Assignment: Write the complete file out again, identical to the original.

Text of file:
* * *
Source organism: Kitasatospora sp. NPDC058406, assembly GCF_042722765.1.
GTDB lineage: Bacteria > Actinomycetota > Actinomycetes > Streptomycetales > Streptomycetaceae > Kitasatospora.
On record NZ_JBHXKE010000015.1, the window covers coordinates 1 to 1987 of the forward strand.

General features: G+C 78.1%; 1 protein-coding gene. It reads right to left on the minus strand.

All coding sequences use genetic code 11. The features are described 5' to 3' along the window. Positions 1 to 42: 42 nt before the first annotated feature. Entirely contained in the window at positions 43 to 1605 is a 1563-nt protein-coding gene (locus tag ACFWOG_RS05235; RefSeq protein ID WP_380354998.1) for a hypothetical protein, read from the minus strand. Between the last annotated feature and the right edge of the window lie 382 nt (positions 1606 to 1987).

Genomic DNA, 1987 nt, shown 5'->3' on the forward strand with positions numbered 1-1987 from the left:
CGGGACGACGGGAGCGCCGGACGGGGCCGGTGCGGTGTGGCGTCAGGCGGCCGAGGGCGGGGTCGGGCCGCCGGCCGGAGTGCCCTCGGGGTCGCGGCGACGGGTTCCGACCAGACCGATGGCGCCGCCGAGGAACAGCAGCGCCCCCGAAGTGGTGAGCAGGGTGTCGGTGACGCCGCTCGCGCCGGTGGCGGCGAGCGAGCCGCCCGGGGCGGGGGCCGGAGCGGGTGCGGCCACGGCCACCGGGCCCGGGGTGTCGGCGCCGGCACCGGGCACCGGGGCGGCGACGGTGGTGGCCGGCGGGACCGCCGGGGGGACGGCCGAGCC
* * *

Source organism: Kitasatospora sp. NPDC058406, assembly GCF_042722765.1.
GTDB lineage: Bacteria > Actinomycetota > Actinomycetes > Streptomycetales > Streptomycetaceae > Kitasatospora.
On record NZ_JBHXKE010000015.1, the window covers coordinates 1 to 1987 of the forward strand.

General features: G+C 78.1%; 1 protein-coding gene. It reads right to left on the minus strand.

All coding sequences use genetic code 11. The features are described 5' to 3' along the window. Positions 1 to 42: 42 nt before the first annotated feature. Entirely contained in the window at positions 43 to 1605 is a 1563-nt protein-coding gene (locus tag ACFWOG_RS05235; RefSeq protein ID WP_380354998.1) for a hypothetical protein, read from the minus strand. Between the last annotated feature and the right edge of the window lie 382 nt (positions 1606 to 1987).

Genomic DNA, 1987 nt, shown 5'->3' on the forward strand with positions numbered 1-1987 from the left:
CGGGACGACGGGAGCGCCGGACGGGGCCGGTGCGGTGTGGCGTCAGGCGGCCGAGGGCGGGGTCGGGCCGCCGGCCGGAGTGCCCTCGGGGTCGCGGCGACGGGTTCCGACCAGACCGATGGCGCCGCCGAGGAACAGCAGCGCCCCCGAAGTGGTGAGCAGGGTGTCGGTGACGCCGCTCGCGCCGGTGGCGGCGAGCGAGCCGCCCGGGGCGGGGGCCGGAGCGGGTGCGGCCACGGCCACCGGGCCCGGGGTGTCGGCGCCGGCACCGGGCACCGGGGCGGCGACGGTGGTGGCCGGCGGGACCGCCGGGGGGACGGCCGAGCC